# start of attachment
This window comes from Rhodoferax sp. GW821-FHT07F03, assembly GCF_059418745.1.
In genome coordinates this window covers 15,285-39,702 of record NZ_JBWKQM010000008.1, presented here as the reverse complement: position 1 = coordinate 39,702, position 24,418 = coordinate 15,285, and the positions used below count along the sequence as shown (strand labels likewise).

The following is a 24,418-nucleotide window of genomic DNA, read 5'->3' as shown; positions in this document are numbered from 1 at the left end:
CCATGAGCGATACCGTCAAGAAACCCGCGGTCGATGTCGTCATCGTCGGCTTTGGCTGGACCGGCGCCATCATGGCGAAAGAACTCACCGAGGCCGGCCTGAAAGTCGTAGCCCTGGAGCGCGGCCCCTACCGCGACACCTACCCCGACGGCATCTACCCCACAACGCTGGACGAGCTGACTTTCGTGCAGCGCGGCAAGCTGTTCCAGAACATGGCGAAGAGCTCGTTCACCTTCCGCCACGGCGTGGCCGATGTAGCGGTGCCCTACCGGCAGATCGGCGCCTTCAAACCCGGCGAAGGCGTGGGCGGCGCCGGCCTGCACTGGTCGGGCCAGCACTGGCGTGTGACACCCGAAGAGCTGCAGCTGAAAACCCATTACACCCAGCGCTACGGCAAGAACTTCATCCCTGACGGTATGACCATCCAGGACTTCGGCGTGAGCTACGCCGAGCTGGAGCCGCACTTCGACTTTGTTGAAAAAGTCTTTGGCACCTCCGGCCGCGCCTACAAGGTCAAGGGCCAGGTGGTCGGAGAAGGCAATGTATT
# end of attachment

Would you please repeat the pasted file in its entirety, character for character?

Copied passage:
This window comes from Rhodoferax sp. GW821-FHT07F03, assembly GCF_059418745.1.
In genome coordinates this window covers 15,285-39,702 of record NZ_JBWKQM010000008.1, presented here as the reverse complement: position 1 = coordinate 39,702, position 24,418 = coordinate 15,285, and the positions used below count along the sequence as shown (strand labels likewise).

The following is a 24,418-nucleotide window of genomic DNA, read 5'->3' as shown; positions in this document are numbered from 1 at the left end:
CCATGAGCGATACCGTCAAGAAACCCGCGGTCGATGTCGTCATCGTCGGCTTTGGCTGGACCGGCGCCATCATGGCGAAAGAACTCACCGAGGCCGGCCTGAAAGTCGTAGCCCTGGAGCGCGGCCCCTACCGCGACACCTACCCCGACGGCATCTACCCCACAACGCTGGACGAGCTGACTTTCGTGCAGCGCGGCAAGCTGTTCCAGAACATGGCGAAGAGCTCGTTCACCTTCCGCCACGGCGTGGCCGATGTAGCGGTGCCCTACCGGCAGATCGGCGCCTTCAAACCCGGCGAAGGCGTGGGCGGCGCCGGCCTGCACTGGTCGGGCCAGCACTGGCGTGTGACACCCGAAGAGCTGCAGCTGAAAACCCATTACACCCAGCGCTACGGCAAGAACTTCATCCCTGACGGTATGACCATCCAGGACTTCGGCGTGAGCTACGCCGAGCTGGAGCCGCACTTCGACTTTGTTGAAAAAGTCTTTGGCACCTCCGGCCGCGCCTACAAGGTCAAGGGCCAGGTGGTCGGAGAAGGCAATGTATT